Marketers are responsible for building awareness, generating demand, and reporting actionable insights with accuracy and clarity. We try to fit all the moving pieces in simple linear models like funnels, but the reality is a lot more complex.
I was thrilled to find a book that provides a formal framework that can be applied to what we do and so much more. But it's not a Marketing book.
I'm talking about Thinking in Systems: A Primer, written by Donella H. Meadows and edited by Diana Wright - "a concise and crucial book offering insight for problem-solving on scales ranging from the personal to the global."
Thinking in Systems isn't Meadow's only book, but it's undoubtedly the most popular. Unfortunately, it was published posthumously, seven years after her death to cerebral meningitis at 59.
“Dana Meadows was one of the smartest people I ever knew, able to figure out the sensible answer to almost any problem. This book explains how she thought, and hence is of immense value to those of us who often wonder what she’d make of some new problem. A classic.”
You can find plenty of high-profile reviewers online, like this sample from Lester Brown, the Founder and President of the Earth Policy Institute.
First, what is a System?
To understand system thinking, we need to start by defining a system. Meadows provides us with the following description:
“A system is a set of things—people, cells, molecules, or whatever—interconnected in such a way that they produce their own pattern of behavior over time.” – Donella H. Meadows, Thinking in Systems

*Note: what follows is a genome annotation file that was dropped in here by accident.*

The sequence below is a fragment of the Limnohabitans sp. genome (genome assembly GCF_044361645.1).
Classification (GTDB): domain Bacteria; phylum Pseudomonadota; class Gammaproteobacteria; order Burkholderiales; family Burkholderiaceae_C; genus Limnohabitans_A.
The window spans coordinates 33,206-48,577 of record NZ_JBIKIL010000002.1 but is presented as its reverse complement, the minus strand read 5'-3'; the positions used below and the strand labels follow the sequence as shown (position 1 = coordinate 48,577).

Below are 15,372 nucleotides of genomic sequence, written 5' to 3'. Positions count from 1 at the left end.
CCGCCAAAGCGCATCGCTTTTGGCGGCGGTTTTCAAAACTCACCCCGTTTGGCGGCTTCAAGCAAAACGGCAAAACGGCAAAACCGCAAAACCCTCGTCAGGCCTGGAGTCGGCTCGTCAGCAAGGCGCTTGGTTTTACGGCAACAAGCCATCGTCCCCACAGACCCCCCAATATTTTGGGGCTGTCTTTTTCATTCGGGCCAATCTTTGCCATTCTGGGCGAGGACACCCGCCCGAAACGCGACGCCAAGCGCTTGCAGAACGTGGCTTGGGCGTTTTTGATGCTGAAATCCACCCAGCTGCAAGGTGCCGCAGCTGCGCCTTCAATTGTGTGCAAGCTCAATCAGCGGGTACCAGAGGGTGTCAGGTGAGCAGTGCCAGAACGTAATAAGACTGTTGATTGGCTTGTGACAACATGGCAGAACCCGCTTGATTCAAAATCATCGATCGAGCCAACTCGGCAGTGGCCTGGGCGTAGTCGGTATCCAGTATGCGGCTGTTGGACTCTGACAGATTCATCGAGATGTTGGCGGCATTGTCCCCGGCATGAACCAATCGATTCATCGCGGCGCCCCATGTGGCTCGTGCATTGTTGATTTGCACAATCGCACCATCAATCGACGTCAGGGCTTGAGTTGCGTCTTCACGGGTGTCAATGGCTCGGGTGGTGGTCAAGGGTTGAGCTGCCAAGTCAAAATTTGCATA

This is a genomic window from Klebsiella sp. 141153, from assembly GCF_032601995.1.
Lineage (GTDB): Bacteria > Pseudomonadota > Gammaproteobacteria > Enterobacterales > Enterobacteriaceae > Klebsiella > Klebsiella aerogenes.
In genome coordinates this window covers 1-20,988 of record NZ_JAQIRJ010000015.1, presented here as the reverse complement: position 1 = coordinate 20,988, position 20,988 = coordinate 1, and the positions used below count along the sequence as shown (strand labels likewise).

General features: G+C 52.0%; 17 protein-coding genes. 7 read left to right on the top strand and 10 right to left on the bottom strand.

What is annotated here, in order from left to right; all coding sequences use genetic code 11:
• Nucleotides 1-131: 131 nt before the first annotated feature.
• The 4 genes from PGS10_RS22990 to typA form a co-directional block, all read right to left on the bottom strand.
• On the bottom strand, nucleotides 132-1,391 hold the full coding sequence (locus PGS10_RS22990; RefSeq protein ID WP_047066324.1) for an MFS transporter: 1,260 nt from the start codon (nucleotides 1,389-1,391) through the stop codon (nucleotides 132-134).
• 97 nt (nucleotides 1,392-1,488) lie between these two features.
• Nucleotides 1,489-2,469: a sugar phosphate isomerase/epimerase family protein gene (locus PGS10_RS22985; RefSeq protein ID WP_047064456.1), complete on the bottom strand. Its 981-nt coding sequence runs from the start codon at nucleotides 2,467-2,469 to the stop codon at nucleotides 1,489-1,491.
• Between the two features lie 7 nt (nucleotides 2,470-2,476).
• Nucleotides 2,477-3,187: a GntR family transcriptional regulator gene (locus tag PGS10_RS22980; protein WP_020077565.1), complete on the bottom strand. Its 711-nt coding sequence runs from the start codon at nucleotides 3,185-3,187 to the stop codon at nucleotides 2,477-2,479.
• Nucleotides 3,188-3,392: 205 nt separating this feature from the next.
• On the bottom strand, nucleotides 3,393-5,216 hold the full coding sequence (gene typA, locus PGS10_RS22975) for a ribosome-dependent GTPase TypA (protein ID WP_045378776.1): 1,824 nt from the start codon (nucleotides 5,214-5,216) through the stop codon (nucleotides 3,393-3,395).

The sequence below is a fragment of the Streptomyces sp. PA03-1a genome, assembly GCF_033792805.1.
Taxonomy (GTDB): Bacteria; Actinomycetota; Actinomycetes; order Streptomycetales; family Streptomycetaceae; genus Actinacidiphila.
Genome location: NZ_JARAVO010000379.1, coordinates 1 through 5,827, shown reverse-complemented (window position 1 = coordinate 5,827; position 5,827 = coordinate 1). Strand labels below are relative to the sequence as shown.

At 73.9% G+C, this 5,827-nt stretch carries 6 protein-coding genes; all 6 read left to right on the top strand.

It might seem strange to imply that everything is a system, but the author explains, "A school is a system. So is a city, and a factory, and a corporation, and a national economy. An animal is a system. A tree is a system, and a forest is a larger system that encompasses subsystems of trees and animals. The earth is a system. So is a solar system; so is a galaxy. Systems can be embedded in systems, which are embedded in yet other systems."
Systems thinking, then, is all about recognizing that everything is a system and that by understanding how systems work, we can better interact with and control the world around us.
Let's take a look at a few of the critical concepts of systems thinking.
Change takes time
Systems have stocks and flows. A simple example is a bathtub. There is a stock of water inside it, and three flows: the tap, the drain, and the overflow.
When you turn the tap on, the water starts pouring immediately, but it takes a while for the tub to fill up, even if we have the water running at full blast. In systems, it takes time for input changes to produce an outcome, and many factors can act as delays, buffers, and sources of momentum.
Similarly, depleting the stock of water requires opening the drain and waiting a certain amount of time.
Feedback loops keep the balance or reinforce change
Balancing feedback loops strive to keep the stock at a given value or range of values. If the value changes in one direction, the feedback loop will pull it in the other.
Think of a hot shower. You have two independent input controls for the flows of cold and hot water. With that, you can change the amount and the temperature of the running water. Your body is the sensor that provides the feedback necessary to choose the next course of action.
A fast and robust feedback loop can keep a system in balance, while a slow and weak one might struggle.
Regulating the shower temperature can be a simple task if adjusting the faucets causes the change in temperature in a short amount of time. The longer the feedback delay, the harder it is to get the output right, sometimes leading to painful trial and error experiments.
Reinforcing feedback loops lead the stock to grow or to decline. In this case, the change in stock fuels more change in the same direction.
Creating a reinforcing loop for users or revenue is the holy grail of startups pursuing exponential growth.